121,000 pounds in 15 seconds

By Staff Sgt. David Salanitri
U.S. Air Forces Central

Their flight suits are soaked through with sweat, it’s 110 degrees outside and the smell in the U.S. Air Force C-17 Globemaster III resembles a high school locker room — we’re 30 minutes into our 15-hour mission.

Air DropLike the majority of people who like to browse news on the war, I’ve seen many pictures and videos of supplies and cargo being dropped from an aircraft … the pallets of supplies float gracefully down and that is that. Never do I see the blood, sweat and tears that go behind getting those pallets to where they need to be.

The crew is alerted around 9 a.m. and arrives to the squadron 40 minutes later. They assemble for a highly detailed pre-mission brief that prepares the Airmen for what they will face during their mission.

Once processed through customs, it’s time to arm up and head to the plane. Today is my first combat airdrop mission; our location is somewhere in Southwest Asia. The air is heavy with humidity — you can actually feel the air on your skin. At this point, all we’ve done is place our bags on the C-17 and already our flight suits are drenched in sweat. Drops of perspiration are falling off the loadmaster’s face. We have 13 hours left in the day.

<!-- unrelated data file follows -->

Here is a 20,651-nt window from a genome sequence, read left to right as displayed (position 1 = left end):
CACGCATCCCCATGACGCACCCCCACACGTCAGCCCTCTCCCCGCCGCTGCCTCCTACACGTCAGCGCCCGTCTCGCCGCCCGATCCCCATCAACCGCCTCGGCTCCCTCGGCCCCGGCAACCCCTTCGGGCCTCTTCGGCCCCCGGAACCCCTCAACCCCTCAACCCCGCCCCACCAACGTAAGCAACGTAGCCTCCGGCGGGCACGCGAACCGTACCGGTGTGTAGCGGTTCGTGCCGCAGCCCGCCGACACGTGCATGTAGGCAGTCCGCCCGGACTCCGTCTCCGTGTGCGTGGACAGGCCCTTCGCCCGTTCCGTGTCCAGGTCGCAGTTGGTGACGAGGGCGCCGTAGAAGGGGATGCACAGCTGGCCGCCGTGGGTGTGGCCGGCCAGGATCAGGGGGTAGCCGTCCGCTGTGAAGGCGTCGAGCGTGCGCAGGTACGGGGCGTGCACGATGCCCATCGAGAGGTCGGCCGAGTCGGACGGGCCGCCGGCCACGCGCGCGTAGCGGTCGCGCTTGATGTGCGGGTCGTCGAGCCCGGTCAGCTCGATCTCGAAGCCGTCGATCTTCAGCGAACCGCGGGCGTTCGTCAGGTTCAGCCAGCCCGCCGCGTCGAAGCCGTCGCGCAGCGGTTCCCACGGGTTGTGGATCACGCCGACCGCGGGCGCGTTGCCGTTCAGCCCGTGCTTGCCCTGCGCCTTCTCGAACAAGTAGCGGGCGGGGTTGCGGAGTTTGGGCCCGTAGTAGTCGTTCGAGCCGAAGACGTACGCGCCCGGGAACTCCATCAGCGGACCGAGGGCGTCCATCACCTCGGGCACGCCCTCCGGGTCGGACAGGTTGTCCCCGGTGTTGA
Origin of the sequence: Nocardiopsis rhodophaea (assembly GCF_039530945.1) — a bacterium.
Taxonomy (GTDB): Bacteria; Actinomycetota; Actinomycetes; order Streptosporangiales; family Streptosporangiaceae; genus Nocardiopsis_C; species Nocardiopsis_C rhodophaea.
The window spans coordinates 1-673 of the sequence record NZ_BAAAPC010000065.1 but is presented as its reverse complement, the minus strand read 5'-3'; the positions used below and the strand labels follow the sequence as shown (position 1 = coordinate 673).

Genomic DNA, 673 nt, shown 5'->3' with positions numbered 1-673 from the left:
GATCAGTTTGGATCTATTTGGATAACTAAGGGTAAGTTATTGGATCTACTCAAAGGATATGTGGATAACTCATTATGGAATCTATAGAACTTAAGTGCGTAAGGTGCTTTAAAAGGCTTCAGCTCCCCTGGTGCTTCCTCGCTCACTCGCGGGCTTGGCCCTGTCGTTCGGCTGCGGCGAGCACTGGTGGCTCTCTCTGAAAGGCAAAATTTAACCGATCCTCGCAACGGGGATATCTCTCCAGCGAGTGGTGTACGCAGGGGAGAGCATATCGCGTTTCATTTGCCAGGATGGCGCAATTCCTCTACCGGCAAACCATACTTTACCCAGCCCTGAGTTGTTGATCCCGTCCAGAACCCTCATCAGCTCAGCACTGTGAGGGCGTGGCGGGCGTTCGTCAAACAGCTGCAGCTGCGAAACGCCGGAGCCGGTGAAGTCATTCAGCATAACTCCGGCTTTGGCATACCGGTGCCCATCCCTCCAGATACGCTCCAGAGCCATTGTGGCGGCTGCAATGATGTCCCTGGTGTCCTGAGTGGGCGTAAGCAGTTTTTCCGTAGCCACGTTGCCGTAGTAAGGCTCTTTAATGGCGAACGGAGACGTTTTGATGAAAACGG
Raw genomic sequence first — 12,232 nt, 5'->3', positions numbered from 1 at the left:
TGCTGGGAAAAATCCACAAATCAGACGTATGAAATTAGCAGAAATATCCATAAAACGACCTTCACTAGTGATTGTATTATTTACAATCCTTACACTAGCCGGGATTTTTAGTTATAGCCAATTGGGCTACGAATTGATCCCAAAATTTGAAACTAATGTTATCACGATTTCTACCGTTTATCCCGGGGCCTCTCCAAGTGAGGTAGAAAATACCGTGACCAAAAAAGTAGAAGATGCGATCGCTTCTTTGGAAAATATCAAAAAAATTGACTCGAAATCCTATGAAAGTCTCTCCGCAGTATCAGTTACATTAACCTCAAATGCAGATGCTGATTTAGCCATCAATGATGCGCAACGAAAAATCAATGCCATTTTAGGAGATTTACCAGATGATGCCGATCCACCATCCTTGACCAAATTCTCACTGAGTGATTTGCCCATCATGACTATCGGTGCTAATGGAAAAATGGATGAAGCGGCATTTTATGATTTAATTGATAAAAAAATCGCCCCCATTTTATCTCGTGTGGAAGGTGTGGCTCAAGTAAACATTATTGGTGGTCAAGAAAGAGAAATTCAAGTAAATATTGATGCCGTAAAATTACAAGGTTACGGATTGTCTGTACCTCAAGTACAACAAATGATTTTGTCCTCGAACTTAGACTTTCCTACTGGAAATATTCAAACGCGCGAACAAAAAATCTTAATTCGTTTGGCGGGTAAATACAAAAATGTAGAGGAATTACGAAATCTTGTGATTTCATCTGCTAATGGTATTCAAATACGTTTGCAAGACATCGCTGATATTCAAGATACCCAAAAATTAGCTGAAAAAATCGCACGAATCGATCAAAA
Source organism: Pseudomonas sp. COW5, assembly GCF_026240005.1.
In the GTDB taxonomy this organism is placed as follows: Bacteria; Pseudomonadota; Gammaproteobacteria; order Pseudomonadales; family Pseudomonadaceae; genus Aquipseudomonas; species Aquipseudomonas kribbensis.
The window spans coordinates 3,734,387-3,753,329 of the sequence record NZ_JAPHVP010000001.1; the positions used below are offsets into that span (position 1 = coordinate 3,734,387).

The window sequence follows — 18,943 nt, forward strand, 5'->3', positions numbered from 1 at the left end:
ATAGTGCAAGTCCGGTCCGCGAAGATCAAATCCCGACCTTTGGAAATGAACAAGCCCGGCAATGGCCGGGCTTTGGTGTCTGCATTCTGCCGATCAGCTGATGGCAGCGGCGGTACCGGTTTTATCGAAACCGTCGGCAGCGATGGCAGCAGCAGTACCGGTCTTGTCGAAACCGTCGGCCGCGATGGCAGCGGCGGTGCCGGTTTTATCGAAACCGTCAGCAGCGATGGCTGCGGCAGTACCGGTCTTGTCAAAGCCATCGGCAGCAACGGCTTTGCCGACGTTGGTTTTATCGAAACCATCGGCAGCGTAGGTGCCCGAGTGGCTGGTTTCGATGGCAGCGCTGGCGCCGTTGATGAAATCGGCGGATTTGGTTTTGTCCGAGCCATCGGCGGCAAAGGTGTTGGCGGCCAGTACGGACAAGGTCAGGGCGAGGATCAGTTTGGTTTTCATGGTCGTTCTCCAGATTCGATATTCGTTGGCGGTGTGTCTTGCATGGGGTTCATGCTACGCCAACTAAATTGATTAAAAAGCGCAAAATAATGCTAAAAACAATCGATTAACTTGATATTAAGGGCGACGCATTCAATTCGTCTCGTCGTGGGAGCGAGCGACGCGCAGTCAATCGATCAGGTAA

Even in the cargo bay of the massive aircraft, room is at a premium. More than 73,000 pounds of JP-8 fuel loaded on 40 pallets fill the aircraft from tail to nose, leaving just enough space for us to walk along the sides. The loadmaster’s voice comes over the speakers “ready for takeoff.” Within seconds our warehouse with wings is in the air.

Estimated time over target is two hours. The lights dim and things begin to cool off as we ascend.

As we get closer to the drop zone, Staff Sgt. Russ Johnson, an 816th Expeditionary Airlift Squadron loadmaster, signals a 30-minute warning. My two partners are no strangers to documenting airdrops, but for me, this is a new experience.

I strap myself into a seat in the back by the door. The aircraft dives, dips and dodges its way through the mountains of Afghanistan — I eye up the closest pile of puke-bags in case things go south for this guy.